Six days in June: Prelude to war

 

“Our path to Palestine will not be covered with a red carpet or with yellow sand. Our path to Palestine will be covered with blood… In order that we may liberate Palestine, the Arab nation must unite, the Arab armies must unite, and a unified plan of action must be established” – Gamal Abdel Nasser, 1965.

It had been nineteen years since the 1948 War of Independence, and during this time the tiny nation of Israel; settled predominantly by the survivors of the worst anti-Semite pogrom in recent history had fought for, and ultimately won for themselves and their children, some breathing space.

The land which had been so bitterly fought over represented more than just a place to call home.

It represented a return to a way of life in a homeland where the Jewish people could be born, live, love, worship, die and ultimately be buried. And while the United Nations had passed a resolution recognising Israel’s right to exist, this would have amounted to nothing if this desperate struggle for survival had been lost.

But the tensions caused by this return had not gone away.

To the north, east, south and west, Israel found itself surrounded by Arab states, all armed with a burning desire for revenge and an ultimate final reckoning.

The fulcrum point of this enmity was to be found in a narrow strip of water, the Straits of Tiran. Israel depended upon this tiny sea passage for access to the Red Sea, Suez Canal and ports beyond.

The simmering tensions upon Israel’s borders exacerbated this reliance even more, and it was the closure of these waters to Israeli traffic in 1967 which brought about the ‘casus belli’ for war.

But why now?

The mistrust between Israel and its neighbours had simmered for years and the relationship with Gamal Abdul Nasser, Egypt’s popular leader, was seen as being reflective of the overall attitude of the Arab World.

Nasser represented a new passion and energy amongst Muslim’s for a strengthening of not just traditional values, but also a renaissance of Arab pride and emerging sovereignty, from years of foreign domination in the Middle East.

Nasser’s embrace of Marxist principles (however pragmatic they may have been) nevertheless placed Egypt and its closest regional ally Syria into the Soviet sphere of influence, and like any benefactor, the U.S.S.R had much to say when exerting its own wishes and desires upon such a strategically important area of the globe.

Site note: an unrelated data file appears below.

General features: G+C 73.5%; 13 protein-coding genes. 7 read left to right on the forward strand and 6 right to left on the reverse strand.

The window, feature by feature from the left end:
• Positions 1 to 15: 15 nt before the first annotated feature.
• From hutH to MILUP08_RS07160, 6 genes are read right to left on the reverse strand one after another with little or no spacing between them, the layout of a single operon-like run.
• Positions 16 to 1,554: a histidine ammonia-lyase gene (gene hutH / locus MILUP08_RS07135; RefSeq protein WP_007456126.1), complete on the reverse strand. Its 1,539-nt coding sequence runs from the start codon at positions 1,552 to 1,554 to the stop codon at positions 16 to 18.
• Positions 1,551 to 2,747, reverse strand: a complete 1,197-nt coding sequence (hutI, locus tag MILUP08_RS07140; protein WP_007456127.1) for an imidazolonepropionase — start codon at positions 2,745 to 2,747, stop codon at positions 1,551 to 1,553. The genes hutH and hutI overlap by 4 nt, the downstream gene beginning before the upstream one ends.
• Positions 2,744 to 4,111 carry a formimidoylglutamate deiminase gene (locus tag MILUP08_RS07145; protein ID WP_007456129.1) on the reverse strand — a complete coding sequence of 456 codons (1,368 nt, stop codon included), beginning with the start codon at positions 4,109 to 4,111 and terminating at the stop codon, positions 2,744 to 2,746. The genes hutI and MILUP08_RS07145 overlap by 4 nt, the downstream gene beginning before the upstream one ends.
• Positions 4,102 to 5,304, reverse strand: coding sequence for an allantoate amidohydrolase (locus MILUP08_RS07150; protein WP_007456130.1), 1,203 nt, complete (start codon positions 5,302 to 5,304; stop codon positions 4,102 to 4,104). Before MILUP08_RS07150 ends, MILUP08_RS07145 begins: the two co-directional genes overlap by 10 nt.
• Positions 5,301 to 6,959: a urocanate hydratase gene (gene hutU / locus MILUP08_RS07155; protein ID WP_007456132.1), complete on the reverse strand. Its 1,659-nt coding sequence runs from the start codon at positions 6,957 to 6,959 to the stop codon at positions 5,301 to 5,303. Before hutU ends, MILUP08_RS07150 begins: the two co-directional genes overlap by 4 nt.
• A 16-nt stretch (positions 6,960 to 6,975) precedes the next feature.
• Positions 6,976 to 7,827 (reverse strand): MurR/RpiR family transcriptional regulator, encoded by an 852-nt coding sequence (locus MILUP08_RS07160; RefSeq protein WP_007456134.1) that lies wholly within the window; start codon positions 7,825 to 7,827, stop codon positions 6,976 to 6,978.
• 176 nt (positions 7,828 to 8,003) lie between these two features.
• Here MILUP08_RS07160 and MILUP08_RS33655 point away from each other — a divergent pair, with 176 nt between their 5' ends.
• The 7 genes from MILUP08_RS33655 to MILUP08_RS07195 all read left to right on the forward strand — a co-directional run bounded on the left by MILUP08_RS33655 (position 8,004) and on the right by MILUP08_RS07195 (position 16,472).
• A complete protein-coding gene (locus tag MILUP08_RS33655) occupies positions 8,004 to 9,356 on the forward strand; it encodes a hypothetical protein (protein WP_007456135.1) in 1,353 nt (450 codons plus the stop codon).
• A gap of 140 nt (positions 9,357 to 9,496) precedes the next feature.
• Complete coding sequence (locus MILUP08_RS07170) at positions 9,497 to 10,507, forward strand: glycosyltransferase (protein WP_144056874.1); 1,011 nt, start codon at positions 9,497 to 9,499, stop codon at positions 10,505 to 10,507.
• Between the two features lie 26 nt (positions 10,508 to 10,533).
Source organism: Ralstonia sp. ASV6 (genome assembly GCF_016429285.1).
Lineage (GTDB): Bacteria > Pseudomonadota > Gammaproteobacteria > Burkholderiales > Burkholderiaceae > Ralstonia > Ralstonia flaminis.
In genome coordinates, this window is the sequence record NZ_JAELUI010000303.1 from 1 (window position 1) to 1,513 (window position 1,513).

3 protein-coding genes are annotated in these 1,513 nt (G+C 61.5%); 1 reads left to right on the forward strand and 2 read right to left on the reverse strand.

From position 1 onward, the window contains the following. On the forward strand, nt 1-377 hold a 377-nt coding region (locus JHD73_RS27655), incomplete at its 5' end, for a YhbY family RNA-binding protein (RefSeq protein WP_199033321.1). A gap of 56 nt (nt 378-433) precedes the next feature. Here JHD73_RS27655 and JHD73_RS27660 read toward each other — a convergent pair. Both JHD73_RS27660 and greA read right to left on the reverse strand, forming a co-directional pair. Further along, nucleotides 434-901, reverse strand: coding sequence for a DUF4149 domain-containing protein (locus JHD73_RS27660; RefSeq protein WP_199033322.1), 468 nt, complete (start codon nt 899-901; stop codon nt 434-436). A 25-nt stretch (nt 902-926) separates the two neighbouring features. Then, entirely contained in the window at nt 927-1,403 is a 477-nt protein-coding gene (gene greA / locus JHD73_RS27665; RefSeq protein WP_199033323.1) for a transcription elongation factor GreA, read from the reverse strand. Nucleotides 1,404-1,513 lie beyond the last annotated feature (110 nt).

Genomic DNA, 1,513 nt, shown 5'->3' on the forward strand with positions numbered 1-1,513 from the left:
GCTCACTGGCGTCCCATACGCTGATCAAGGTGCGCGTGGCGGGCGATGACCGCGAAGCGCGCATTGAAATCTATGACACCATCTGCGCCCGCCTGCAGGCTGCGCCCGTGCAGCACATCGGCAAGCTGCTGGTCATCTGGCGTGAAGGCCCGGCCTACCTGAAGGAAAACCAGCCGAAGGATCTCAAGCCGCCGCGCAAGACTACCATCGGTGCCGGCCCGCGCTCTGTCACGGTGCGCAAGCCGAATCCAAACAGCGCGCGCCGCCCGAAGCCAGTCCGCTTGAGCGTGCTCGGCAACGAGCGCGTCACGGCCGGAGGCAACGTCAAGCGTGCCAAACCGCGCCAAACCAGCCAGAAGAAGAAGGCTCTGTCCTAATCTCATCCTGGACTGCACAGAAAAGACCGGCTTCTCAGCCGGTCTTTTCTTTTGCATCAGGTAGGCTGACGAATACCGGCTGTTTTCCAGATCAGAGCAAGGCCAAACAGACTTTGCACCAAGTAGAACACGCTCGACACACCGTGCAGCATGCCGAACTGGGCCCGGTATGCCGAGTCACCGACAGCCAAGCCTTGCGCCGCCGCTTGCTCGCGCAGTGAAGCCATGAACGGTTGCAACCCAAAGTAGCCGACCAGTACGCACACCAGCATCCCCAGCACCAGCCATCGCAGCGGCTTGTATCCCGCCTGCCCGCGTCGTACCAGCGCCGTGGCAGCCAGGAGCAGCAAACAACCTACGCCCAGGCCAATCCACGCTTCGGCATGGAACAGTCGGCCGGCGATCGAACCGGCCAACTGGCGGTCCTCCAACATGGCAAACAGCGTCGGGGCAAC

It was the Soviet Union’s whispering in the ear of Nasser, like a modern-day Iago, which only added to the paranoia in his mind. This poison would drip down further, into the ears of the Egyptian generals, creating an atmosphere primed for anything.

Nasser’s own anxiety shifted between worrying about his erstwhile neighbour to the east, and his own generals’ activities at home.

According to Soviet intelligence sources, there had been a build-up of Israeli troops on the border with Syria and the recent hostilities over the skies of Damascus, where several Arab aircraft had been shot down, had only added fuel to an already simmering fire.

Even when this information turned out to be inaccurate, the wheels had already been set in motion.

The people in the streets of Cairo were calling for a final showdown with the foreign impostor, and Nasser found himself stuck between a rock and a hard place.

He had only one real practical political option open for his survival.

Only absolute and complete commitment to wiping Israel from the face of the planet would suffice.

After all, Egypt had won through in 1956, why not again?

So despite most of Egypt’s best troops being unavailable due to them fighting a war in Aden: on May the 14th, Nasser committed what troops he had at his disposal into the Sinai, briefed his generals and politely asked the United Nations Emergency Force stationed there to kindly leave.

When asked by the United Nations Force commander, Indar Jit Rikhye, whether this was the wisest move, the Egyptian commander in the field told him that this could be discussed further next week in Tel Aviv, over a cup of tea.


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